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Understanding anxiety

Find out how to recognise anxiety, ways to manage it and what support is available

Anxiety is a way of describing the feelings we have when we’re tense, worried or afraid. We can all feel anxious at times and that’s not always a bad thing - feelings of anxiety can help us to respond to dangers and keep us motivated and alert. But there are occasions when people find it hard to control their thoughts, feelings and behaviours, and anxiety begins to affects daily life.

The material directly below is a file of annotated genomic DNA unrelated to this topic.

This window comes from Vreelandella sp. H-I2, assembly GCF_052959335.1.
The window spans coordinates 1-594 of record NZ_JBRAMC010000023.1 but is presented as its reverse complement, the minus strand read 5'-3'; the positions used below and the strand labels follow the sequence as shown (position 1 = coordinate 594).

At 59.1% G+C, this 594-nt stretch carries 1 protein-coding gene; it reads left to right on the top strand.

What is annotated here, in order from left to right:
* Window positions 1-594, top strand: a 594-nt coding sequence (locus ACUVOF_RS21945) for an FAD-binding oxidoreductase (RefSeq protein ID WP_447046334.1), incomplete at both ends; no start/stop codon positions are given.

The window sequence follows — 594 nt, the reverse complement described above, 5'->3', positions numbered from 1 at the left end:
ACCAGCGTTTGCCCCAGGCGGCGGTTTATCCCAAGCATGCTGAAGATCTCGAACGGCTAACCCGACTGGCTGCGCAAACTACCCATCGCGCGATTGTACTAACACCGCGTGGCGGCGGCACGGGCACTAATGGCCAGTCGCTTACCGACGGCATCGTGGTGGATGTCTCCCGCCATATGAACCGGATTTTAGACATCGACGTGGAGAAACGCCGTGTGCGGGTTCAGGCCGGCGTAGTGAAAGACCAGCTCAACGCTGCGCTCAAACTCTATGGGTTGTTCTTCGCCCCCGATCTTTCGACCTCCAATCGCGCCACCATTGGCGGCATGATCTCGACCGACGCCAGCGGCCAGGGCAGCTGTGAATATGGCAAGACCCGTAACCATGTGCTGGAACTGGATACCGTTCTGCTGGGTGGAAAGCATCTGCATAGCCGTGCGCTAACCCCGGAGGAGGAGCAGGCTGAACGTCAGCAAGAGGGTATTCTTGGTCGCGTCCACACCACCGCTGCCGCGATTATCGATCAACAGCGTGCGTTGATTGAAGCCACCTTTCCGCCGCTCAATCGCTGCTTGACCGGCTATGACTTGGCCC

What happens when we feel anxious?

Anxiety can trigger a flight or fight response, so we are ready to react to danger. The body goes to high alert and releases the hormones adrenalin and cortisol. These cause your heart to beat faster to pump blood to your arms and legs, so they can respond to danger. This is okay when our bodies need to run away or fight a threat, for example, if an aggressive person is shouting at us. However, anxiety can create surplus energy when a worrying thought passes through our minds, but there is no action to take at the time. This can result in physiological responses to anxiety such as difficulty breathing, feeling hot, dizzy, increased heart rate or digestion problems.

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